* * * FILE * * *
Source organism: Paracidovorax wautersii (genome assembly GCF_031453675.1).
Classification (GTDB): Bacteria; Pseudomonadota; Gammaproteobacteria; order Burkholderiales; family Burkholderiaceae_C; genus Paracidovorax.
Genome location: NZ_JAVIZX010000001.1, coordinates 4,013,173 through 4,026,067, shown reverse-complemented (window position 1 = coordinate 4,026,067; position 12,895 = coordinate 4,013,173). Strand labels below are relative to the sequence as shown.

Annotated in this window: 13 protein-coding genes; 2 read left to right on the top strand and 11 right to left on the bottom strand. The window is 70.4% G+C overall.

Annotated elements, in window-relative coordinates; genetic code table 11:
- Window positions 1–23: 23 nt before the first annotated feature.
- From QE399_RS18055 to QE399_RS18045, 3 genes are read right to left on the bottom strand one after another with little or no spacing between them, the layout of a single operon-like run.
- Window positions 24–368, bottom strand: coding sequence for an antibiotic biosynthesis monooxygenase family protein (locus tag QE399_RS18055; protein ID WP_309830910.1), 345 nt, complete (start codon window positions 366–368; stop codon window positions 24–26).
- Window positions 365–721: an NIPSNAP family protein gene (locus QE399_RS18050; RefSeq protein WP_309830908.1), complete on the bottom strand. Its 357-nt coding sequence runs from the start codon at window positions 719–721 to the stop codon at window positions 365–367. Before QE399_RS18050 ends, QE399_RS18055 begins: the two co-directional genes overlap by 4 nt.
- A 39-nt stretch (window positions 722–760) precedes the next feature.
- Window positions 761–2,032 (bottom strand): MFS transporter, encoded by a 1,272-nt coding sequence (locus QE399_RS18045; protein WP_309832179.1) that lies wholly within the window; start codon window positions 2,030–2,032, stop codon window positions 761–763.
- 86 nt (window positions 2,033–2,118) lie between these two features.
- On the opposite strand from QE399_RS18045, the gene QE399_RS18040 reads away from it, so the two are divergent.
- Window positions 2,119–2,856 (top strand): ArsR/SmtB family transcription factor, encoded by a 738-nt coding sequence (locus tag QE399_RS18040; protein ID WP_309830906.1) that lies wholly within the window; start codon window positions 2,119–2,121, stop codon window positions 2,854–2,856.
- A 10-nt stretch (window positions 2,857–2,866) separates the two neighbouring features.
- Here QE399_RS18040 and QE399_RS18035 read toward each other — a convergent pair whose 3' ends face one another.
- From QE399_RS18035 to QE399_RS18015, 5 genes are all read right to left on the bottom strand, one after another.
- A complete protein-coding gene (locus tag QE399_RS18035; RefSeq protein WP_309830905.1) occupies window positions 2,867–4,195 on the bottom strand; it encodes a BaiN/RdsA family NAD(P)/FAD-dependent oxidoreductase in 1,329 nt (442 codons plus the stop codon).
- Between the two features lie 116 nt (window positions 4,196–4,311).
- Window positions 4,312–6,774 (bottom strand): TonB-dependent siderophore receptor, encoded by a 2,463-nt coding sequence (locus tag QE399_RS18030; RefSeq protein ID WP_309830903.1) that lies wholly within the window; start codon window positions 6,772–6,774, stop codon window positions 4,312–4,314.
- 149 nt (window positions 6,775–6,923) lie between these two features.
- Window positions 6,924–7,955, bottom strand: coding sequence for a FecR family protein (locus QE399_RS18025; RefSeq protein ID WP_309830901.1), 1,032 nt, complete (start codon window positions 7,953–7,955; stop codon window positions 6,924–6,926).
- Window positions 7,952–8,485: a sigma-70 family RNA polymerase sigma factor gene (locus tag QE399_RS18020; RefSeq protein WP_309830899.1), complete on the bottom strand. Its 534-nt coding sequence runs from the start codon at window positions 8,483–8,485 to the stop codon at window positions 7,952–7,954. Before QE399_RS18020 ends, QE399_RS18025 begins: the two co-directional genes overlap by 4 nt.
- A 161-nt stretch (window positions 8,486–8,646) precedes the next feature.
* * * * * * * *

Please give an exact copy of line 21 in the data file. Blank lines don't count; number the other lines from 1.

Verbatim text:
- 149 nt (window positions 6,775–6,923) lie between these two features.